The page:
AB007. Alcohol & child health in rural Kenya: patterns of use, abuse and associations with child health
Abstract

AB007. Alcohol & child health in rural Kenya: patterns of use, abuse and associations with child health

Fareena Ahamed1, Elizabeth Swedo2, Jackie Naulikha3, Dalton Wamalwa3, Judd Walson2, Maneesh Batra2, Suzinne Pak-Gorstein2

1M. P. Shah Hospital, Nairobi, Kenya; 2University of Washington, Washington, USA; 3University of Nairobi, Nairobi, Kenya


Background: Alcohol is one of the leading contributors to non-communicable disease in the developed and developing world. Children of alcoholic parents have more emotional & health problems, school failure, learning disabilities, and criminality than their counterparts. There are limited studies describing the relationship between parental alcoholism and child malnutrition. In 2014, rates of malnutrition increased at Kisii Teaching & Refferal Hospital in Western Kenya. Community-based participatory research in the Gesoni sub-location of Kisii revealed alcoholism to be a primary perceived cause of adverse child health outcomes and a major health priority for the community. To determine the prevalence of alcohol use and associations with adverse child health outcomes in Gesoni, Kenya.

Methods: The survey consisted of child and adult components and was administered in Kiswahili by community health volunteers (CHV) to children aged 8–17 years and adults aged >18 years in 15 villages. CHVs selected houses according to geographic proximity at varying times of day to capture different populations. Survey questions inquired about alcohol use, spousal and parental alcohol use, food insecurity, child health, and attitudes towards alcohol. Portions of the survey are based on WHO’s AUDIT tool and NIAAA’s Youth Guide.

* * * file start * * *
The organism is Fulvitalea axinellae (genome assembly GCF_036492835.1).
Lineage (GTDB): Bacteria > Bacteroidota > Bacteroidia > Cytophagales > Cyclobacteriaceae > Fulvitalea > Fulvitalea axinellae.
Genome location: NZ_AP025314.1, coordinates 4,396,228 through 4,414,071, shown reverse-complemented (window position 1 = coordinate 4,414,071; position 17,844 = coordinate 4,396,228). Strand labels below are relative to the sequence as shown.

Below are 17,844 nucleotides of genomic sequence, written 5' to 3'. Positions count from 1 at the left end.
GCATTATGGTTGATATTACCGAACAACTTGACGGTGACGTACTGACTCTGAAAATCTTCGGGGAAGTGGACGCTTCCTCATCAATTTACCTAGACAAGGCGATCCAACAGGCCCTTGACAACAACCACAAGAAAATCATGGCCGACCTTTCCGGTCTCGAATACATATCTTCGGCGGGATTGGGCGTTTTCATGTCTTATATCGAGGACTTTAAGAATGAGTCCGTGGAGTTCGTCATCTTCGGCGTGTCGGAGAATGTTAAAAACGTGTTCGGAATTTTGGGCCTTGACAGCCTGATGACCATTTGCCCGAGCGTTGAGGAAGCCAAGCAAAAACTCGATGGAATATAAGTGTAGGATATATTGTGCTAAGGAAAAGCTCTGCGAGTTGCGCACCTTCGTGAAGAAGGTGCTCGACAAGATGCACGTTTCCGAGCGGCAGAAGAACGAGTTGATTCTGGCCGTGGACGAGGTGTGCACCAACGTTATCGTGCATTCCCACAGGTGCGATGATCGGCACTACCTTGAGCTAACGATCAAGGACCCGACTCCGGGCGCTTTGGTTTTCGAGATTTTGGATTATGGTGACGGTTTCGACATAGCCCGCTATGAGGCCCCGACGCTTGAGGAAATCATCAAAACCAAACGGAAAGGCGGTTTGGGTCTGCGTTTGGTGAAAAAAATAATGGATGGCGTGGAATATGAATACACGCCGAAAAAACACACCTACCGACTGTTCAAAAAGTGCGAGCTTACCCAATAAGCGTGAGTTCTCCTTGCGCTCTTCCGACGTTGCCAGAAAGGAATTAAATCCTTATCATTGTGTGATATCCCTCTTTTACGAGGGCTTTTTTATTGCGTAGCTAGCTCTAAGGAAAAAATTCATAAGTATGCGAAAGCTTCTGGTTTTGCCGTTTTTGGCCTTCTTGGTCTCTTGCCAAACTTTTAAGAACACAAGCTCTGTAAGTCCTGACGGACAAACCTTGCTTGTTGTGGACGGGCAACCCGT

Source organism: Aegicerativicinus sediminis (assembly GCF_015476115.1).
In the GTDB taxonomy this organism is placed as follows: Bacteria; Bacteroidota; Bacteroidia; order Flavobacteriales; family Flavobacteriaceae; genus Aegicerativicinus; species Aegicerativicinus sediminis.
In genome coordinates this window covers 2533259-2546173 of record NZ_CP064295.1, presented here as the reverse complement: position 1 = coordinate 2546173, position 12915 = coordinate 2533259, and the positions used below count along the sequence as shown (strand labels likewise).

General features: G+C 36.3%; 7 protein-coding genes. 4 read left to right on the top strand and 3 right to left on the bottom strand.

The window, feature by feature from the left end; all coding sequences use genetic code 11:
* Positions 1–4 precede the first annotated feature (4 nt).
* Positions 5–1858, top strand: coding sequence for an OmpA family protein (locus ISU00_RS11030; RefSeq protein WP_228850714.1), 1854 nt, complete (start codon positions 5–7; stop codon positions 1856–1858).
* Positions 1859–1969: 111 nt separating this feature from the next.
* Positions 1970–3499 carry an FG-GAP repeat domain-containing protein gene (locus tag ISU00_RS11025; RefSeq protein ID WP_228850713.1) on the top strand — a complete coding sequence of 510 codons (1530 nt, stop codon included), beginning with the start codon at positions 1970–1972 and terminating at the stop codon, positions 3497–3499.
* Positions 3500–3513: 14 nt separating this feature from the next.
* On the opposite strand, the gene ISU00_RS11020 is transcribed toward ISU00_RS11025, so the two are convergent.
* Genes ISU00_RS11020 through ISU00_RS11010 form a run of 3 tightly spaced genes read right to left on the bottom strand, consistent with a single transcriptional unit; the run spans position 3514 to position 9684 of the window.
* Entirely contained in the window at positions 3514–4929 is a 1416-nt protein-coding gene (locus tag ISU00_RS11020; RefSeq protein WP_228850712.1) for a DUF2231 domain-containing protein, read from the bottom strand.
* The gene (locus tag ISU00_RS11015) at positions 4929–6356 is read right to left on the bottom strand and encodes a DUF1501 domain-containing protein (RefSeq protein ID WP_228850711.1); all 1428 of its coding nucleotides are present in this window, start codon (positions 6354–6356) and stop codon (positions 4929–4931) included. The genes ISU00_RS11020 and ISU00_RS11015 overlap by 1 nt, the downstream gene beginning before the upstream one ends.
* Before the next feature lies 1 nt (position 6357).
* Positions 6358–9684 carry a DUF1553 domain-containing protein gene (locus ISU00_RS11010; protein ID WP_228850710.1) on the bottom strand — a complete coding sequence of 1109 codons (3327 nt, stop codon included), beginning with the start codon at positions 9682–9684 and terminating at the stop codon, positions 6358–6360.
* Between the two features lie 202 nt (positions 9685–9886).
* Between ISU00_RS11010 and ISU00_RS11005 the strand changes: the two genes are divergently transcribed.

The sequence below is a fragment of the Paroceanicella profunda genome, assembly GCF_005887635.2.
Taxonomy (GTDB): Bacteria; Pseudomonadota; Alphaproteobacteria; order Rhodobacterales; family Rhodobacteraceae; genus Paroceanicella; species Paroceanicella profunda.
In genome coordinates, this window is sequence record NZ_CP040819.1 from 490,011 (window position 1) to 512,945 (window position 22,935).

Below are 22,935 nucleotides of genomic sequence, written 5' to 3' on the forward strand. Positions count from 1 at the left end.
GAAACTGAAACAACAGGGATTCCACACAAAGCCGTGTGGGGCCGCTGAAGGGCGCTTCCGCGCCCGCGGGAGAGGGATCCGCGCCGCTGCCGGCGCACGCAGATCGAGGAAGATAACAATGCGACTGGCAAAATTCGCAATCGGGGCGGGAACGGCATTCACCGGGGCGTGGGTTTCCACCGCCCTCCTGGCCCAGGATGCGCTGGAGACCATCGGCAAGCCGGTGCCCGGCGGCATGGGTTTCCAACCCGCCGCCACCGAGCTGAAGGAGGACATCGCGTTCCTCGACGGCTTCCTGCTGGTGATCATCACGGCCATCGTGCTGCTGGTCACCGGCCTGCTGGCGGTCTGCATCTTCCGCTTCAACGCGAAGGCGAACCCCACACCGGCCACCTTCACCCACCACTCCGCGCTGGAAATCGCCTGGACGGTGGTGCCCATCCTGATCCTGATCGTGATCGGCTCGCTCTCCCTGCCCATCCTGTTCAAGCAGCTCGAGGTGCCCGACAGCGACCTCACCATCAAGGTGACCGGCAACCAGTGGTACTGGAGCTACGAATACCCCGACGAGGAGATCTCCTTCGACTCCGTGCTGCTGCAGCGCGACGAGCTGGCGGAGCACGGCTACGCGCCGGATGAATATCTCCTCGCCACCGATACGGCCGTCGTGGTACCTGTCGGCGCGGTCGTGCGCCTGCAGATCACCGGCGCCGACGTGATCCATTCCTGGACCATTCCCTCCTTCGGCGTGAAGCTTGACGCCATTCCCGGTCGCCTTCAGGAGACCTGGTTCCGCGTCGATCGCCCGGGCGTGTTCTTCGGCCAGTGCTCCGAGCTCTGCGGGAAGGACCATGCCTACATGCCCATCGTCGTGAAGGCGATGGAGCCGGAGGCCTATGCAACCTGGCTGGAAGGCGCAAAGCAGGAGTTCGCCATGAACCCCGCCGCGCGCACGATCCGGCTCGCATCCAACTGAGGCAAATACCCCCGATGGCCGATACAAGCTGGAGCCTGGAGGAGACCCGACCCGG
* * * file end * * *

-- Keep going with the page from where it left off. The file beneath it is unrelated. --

Results: There were 411 survey participants (181 children, 230 adults, 307 households). Of those surveyed 8.9% of children and 45.6% of adults drink alcohol. Alcoholic traits were present in 25% of adult respondents. Eighty percent (n=85) of adult drinkers met WHO criteria for hazardous drinking. Children with parents who drink were 21.7 times more likely to endure illness and injury when compared with children of alcohol non-users (P<0.001). Over 14% of children reported being injured/ill due to parental or self-alcohol use. Prevalent odds of missing school were 6.8 times higher among children whose parents drink (P=0.001). Children of alcohol users were 24.3 times more likely to miss meals when compared with children of alcohol non-users (P<0.001).

Conclusions: Alcohol is an emerging contributor to adverse health outcomes in developing settings. In this study, alcohol use was significantly associated with school absence, child injury/illness, and food insecurity. Efforts to alleviate alcohol use should be considered in future efforts against childhood illness & injury.

Keywords: Alcohol; child health; adverse effect; pulmonary embolism; resource limited setting


doi: 10.21037/pm.2018.AB007
Cite this article as: Ahamed F, Swedo E, Naulikha J, Wamalwa D, Walson J, Batra M, Pak-Gorstein S. Alcohol & child health in rural Kenya: patterns of use, abuse and associations with child health. Pediatr Med 2018;1:AB007.